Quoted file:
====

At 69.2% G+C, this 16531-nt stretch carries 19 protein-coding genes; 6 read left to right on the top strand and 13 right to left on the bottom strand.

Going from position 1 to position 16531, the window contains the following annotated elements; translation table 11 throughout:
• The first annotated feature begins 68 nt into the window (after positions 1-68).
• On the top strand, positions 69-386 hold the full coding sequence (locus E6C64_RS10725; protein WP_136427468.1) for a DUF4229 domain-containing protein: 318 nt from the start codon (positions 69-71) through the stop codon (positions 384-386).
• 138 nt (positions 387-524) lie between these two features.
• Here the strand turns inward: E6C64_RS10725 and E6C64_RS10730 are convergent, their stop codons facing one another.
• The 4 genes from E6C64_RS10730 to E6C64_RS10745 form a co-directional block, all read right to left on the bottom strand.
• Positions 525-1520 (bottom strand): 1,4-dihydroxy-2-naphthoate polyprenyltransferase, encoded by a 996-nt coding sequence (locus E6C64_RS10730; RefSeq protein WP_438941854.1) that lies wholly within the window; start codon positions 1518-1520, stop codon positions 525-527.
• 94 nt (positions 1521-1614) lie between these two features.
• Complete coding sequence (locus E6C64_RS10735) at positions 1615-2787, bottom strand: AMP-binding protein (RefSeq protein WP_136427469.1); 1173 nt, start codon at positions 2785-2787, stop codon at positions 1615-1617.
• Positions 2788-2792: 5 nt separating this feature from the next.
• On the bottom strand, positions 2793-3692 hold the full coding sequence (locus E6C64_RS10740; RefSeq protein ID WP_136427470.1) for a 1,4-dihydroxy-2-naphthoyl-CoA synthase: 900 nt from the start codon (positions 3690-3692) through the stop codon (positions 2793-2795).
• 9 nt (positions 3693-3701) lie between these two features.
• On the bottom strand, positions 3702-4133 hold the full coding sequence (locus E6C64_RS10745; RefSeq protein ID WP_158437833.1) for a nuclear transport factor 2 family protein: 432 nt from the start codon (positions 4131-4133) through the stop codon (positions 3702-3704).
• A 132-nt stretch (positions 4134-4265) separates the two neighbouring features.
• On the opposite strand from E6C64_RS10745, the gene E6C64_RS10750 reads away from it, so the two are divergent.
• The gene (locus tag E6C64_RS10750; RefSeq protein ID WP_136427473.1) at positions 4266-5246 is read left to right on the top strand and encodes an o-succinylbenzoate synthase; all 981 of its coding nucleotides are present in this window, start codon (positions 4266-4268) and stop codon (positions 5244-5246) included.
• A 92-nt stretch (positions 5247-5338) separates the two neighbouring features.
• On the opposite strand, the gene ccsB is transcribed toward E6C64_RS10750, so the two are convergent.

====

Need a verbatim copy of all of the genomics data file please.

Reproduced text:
At 69.2% G+C, this 16531-nt stretch carries 19 protein-coding genes; 6 read left to right on the top strand and 13 right to left on the bottom strand.

Going from position 1 to position 16531, the window contains the following annotated elements; translation table 11 throughout:
• The first annotated feature begins 68 nt into the window (after positions 1-68).
• On the top strand, positions 69-386 hold the full coding sequence (locus E6C64_RS10725; protein WP_136427468.1) for a DUF4229 domain-containing protein: 318 nt from the start codon (positions 69-71) through the stop codon (positions 384-386).
• 138 nt (positions 387-524) lie between these two features.
• Here the strand turns inward: E6C64_RS10725 and E6C64_RS10730 are convergent, their stop codons facing one another.
• The 4 genes from E6C64_RS10730 to E6C64_RS10745 form a co-directional block, all read right to left on the bottom strand.
• Positions 525-1520 (bottom strand): 1,4-dihydroxy-2-naphthoate polyprenyltransferase, encoded by a 996-nt coding sequence (locus E6C64_RS10730; RefSeq protein WP_438941854.1) that lies wholly within the window; start codon positions 1518-1520, stop codon positions 525-527.
• 94 nt (positions 1521-1614) lie between these two features.
• Complete coding sequence (locus E6C64_RS10735) at positions 1615-2787, bottom strand: AMP-binding protein (RefSeq protein WP_136427469.1); 1173 nt, start codon at positions 2785-2787, stop codon at positions 1615-1617.
• Positions 2788-2792: 5 nt separating this feature from the next.
• On the bottom strand, positions 2793-3692 hold the full coding sequence (locus E6C64_RS10740; RefSeq protein ID WP_136427470.1) for a 1,4-dihydroxy-2-naphthoyl-CoA synthase: 900 nt from the start codon (positions 3690-3692) through the stop codon (positions 2793-2795).
• 9 nt (positions 3693-3701) lie between these two features.
• On the bottom strand, positions 3702-4133 hold the full coding sequence (locus E6C64_RS10745; RefSeq protein ID WP_158437833.1) for a nuclear transport factor 2 family protein: 432 nt from the start codon (positions 4131-4133) through the stop codon (positions 3702-3704).
• A 132-nt stretch (positions 4134-4265) separates the two neighbouring features.
• On the opposite strand from E6C64_RS10745, the gene E6C64_RS10750 reads away from it, so the two are divergent.
• The gene (locus tag E6C64_RS10750; RefSeq protein ID WP_136427473.1) at positions 4266-5246 is read left to right on the top strand and encodes an o-succinylbenzoate synthase; all 981 of its coding nucleotides are present in this window, start codon (positions 4266-4268) and stop codon (positions 5244-5246) included.
• A 92-nt stretch (positions 5247-5338) separates the two neighbouring features.
• On the opposite strand, the gene ccsB is transcribed toward E6C64_RS10750, so the two are convergent.